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Myths of Japanese M&A

Tim Bird
21/10/2015

Locations

Japan, United Kingdom

How are Japanese businesses perceived by European targets when they get involved with outbound M&A?

Japanese outbound M&A is on the rise. A number of eye-catching deals have been executed over the last year, including Itochu participating in a massive investment in Citic, Nikkei snapping up the Financial Times, Canon acquiring Axis and Recruit acquiring Wahanda.

So it's a good time to ask, how are Japanese businesses perceived by European targets when they get involved with outbound M&A?

Here are some common views we have heard expressed over the years:

  • Japanese businesses are willing to overpay to close the deal.
  • Japanese negotiation teams are very risk averse and more concerned with keeping the deal going than offending the other side.
  • Decision-making – and therefore deal execution – is slow because of the need to secure approval from a number of stakeholders in the deal.
  • Post-merger integration can be poor, resulting in acquired businesses not meshing with their new Japanese holding companies.

Are these perceptions fair? In short, no.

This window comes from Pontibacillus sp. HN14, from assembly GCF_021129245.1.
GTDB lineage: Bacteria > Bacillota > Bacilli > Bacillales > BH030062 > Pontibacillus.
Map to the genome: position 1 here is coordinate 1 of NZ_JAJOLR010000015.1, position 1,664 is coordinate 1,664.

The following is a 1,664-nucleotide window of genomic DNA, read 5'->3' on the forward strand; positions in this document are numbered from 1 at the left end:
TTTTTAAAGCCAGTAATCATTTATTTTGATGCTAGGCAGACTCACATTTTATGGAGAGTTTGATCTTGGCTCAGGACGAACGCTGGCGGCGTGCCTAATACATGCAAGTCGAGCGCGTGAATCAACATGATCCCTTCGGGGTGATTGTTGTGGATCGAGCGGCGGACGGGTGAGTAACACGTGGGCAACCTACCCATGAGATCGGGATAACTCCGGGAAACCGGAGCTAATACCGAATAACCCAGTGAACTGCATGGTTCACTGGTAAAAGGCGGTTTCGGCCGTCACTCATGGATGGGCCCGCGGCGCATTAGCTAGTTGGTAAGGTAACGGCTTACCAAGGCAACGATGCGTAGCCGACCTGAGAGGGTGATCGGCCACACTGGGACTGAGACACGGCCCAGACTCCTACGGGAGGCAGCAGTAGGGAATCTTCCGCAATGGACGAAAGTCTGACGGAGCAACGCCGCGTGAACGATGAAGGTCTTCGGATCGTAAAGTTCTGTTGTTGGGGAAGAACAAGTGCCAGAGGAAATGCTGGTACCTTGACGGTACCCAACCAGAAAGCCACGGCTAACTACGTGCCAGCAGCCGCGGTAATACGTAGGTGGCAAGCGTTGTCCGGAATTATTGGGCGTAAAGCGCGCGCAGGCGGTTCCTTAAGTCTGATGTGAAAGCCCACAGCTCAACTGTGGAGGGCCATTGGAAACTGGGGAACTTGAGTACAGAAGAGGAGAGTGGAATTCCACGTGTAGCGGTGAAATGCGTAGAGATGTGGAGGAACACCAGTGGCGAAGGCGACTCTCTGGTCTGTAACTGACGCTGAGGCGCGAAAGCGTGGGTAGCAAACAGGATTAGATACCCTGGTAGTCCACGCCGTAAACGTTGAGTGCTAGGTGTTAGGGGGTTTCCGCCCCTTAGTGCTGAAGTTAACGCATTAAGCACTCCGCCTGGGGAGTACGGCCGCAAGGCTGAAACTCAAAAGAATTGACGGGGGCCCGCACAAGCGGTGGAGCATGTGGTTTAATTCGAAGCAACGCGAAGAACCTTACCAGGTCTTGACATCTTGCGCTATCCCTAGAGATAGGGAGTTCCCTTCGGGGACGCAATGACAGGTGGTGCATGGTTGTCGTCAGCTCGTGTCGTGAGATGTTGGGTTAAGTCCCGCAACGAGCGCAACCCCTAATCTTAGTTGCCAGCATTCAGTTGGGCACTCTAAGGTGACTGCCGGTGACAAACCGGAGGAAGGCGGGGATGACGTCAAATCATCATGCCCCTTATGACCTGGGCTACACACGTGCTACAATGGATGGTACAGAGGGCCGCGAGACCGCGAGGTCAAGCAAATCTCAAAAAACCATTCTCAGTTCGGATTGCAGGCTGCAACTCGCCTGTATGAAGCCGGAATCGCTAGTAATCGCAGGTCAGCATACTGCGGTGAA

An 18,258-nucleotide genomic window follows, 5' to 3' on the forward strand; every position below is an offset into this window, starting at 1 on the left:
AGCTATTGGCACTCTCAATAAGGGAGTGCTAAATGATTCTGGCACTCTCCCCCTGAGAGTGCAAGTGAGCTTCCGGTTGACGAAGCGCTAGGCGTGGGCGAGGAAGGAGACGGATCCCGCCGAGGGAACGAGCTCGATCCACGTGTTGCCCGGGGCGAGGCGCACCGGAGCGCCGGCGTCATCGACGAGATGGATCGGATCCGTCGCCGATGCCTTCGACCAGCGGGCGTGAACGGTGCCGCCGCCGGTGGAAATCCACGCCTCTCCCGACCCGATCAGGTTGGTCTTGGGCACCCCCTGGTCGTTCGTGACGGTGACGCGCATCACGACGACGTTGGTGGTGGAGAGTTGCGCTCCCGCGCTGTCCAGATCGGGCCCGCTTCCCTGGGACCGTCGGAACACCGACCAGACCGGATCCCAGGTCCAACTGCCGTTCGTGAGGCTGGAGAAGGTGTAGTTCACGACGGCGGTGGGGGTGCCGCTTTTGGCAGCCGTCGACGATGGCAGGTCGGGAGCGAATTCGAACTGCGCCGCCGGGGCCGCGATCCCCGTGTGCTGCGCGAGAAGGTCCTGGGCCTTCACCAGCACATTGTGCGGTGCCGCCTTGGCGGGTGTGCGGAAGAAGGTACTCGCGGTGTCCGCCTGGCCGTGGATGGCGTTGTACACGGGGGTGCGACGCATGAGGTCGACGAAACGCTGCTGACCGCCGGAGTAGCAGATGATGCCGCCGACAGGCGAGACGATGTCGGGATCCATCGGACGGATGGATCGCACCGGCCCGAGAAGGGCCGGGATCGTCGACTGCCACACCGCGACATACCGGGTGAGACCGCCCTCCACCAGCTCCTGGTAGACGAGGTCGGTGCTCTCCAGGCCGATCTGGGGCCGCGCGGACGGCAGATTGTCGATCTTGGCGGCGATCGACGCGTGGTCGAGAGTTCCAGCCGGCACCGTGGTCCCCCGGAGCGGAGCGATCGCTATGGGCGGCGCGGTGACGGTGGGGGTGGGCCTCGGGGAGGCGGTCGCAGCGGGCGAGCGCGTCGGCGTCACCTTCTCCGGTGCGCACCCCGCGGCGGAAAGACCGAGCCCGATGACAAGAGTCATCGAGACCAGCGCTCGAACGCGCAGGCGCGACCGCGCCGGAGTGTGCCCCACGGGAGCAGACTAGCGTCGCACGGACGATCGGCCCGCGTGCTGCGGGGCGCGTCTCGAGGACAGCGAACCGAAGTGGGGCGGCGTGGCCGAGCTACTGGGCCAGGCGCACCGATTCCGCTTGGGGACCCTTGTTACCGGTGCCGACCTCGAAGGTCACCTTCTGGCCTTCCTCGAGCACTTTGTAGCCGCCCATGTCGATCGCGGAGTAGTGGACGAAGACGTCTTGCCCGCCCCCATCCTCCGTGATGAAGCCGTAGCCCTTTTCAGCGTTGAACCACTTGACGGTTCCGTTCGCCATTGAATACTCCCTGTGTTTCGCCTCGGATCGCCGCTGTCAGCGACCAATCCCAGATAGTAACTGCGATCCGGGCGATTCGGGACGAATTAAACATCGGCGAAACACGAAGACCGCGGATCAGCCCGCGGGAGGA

The modern-day Japanese deal team is more agile, more aware of how the rest of the world sees it and more willing to reach out to their global counterparts. It is true that Japanese businesses have a different approach to, say US acquirers, but that is also what makes the deals enjoyable. What we see now more than ever is that the deal teams have global experience gained from European and US deal-doing. They are willing to jump on a plane at crucial points in the process for face-to-face meetings. The consensus-based approach to business also can lead (in our experience) to better post-deal integration than many US buyers, who place more emphasis on the acquisition team than the post-merger integration team. We would strongly recommend owner-managers to look East as well as West when contemplating selling their business.  We can help with whichever option you choose.

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